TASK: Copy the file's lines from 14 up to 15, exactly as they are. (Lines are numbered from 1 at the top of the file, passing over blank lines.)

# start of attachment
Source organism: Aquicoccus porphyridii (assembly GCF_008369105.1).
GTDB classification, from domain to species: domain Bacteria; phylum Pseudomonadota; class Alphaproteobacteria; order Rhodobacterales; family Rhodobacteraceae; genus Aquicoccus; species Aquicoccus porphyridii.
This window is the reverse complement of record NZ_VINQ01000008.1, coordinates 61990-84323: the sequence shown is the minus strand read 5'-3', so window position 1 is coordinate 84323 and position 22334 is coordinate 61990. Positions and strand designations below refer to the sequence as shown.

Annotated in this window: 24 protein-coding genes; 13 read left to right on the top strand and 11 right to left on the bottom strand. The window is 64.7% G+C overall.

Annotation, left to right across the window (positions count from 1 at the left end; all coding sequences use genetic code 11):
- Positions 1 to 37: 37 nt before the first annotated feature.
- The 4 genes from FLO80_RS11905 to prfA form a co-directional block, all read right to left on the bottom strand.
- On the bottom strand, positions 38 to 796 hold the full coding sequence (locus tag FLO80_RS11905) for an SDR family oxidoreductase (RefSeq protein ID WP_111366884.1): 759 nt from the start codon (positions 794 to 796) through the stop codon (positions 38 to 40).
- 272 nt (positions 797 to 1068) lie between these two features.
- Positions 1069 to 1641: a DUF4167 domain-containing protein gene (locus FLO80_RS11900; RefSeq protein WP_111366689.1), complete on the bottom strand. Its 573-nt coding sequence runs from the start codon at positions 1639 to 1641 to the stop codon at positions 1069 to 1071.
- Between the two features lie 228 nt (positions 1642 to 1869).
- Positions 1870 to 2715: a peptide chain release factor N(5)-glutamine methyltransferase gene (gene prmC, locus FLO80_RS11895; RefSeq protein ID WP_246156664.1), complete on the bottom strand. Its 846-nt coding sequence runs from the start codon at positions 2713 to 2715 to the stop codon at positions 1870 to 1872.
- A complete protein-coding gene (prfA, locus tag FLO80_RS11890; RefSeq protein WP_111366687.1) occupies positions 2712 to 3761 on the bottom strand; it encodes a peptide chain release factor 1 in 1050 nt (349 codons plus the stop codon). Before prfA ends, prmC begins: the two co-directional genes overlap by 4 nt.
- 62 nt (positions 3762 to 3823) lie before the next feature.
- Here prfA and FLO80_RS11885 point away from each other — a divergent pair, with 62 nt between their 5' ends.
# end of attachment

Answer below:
- 62 nt (positions 3762 to 3823) lie before the next feature.
- Here prfA and FLO80_RS11885 point away from each other — a divergent pair, with 62 nt between their 5' ends.